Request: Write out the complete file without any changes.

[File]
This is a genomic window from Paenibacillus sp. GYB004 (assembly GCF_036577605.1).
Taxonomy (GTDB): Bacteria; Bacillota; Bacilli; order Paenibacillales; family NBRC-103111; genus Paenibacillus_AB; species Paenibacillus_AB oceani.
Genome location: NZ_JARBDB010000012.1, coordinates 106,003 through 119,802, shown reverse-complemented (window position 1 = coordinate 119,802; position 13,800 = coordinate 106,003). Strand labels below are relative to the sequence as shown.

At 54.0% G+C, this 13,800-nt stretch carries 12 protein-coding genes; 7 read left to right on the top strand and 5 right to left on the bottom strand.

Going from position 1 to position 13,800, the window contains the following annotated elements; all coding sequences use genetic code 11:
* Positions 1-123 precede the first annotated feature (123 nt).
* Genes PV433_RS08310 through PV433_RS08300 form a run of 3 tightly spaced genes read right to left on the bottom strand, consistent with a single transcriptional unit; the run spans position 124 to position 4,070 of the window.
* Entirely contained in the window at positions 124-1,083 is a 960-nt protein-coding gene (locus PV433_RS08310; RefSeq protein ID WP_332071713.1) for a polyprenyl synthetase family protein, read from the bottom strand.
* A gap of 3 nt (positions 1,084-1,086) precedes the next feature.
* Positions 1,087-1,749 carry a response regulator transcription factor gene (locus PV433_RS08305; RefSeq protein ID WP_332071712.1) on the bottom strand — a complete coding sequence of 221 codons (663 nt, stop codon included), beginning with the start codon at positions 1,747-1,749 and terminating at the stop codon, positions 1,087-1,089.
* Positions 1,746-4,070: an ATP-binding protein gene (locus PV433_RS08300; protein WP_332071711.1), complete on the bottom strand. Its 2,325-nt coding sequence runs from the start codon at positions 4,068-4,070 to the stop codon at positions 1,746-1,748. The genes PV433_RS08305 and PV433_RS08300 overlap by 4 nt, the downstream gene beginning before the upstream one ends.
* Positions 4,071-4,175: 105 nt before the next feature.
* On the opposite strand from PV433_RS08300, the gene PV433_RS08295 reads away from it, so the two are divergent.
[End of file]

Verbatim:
This is a genomic window from Paenibacillus sp. GYB004 (assembly GCF_036577605.1).
Taxonomy (GTDB): Bacteria; Bacillota; Bacilli; order Paenibacillales; family NBRC-103111; genus Paenibacillus_AB; species Paenibacillus_AB oceani.
Genome location: NZ_JARBDB010000012.1, coordinates 106,003 through 119,802, shown reverse-complemented (window position 1 = coordinate 119,802; position 13,800 = coordinate 106,003). Strand labels below are relative to the sequence as shown.

At 54.0% G+C, this 13,800-nt stretch carries 12 protein-coding genes; 7 read left to right on the top strand and 5 right to left on the bottom strand.

Going from position 1 to position 13,800, the window contains the following annotated elements; all coding sequences use genetic code 11:
* Positions 1-123 precede the first annotated feature (123 nt).
* Genes PV433_RS08310 through PV433_RS08300 form a run of 3 tightly spaced genes read right to left on the bottom strand, consistent with a single transcriptional unit; the run spans position 124 to position 4,070 of the window.
* Entirely contained in the window at positions 124-1,083 is a 960-nt protein-coding gene (locus PV433_RS08310; RefSeq protein ID WP_332071713.1) for a polyprenyl synthetase family protein, read from the bottom strand.
* A gap of 3 nt (positions 1,084-1,086) precedes the next feature.
* Positions 1,087-1,749 carry a response regulator transcription factor gene (locus PV433_RS08305; RefSeq protein ID WP_332071712.1) on the bottom strand — a complete coding sequence of 221 codons (663 nt, stop codon included), beginning with the start codon at positions 1,747-1,749 and terminating at the stop codon, positions 1,087-1,089.
* Positions 1,746-4,070: an ATP-binding protein gene (locus PV433_RS08300; protein WP_332071711.1), complete on the bottom strand. Its 2,325-nt coding sequence runs from the start codon at positions 4,068-4,070 to the stop codon at positions 1,746-1,748. The genes PV433_RS08305 and PV433_RS08300 overlap by 4 nt, the downstream gene beginning before the upstream one ends.
* Positions 4,071-4,175: 105 nt before the next feature.
* On the opposite strand from PV433_RS08300, the gene PV433_RS08295 reads away from it, so the two are divergent.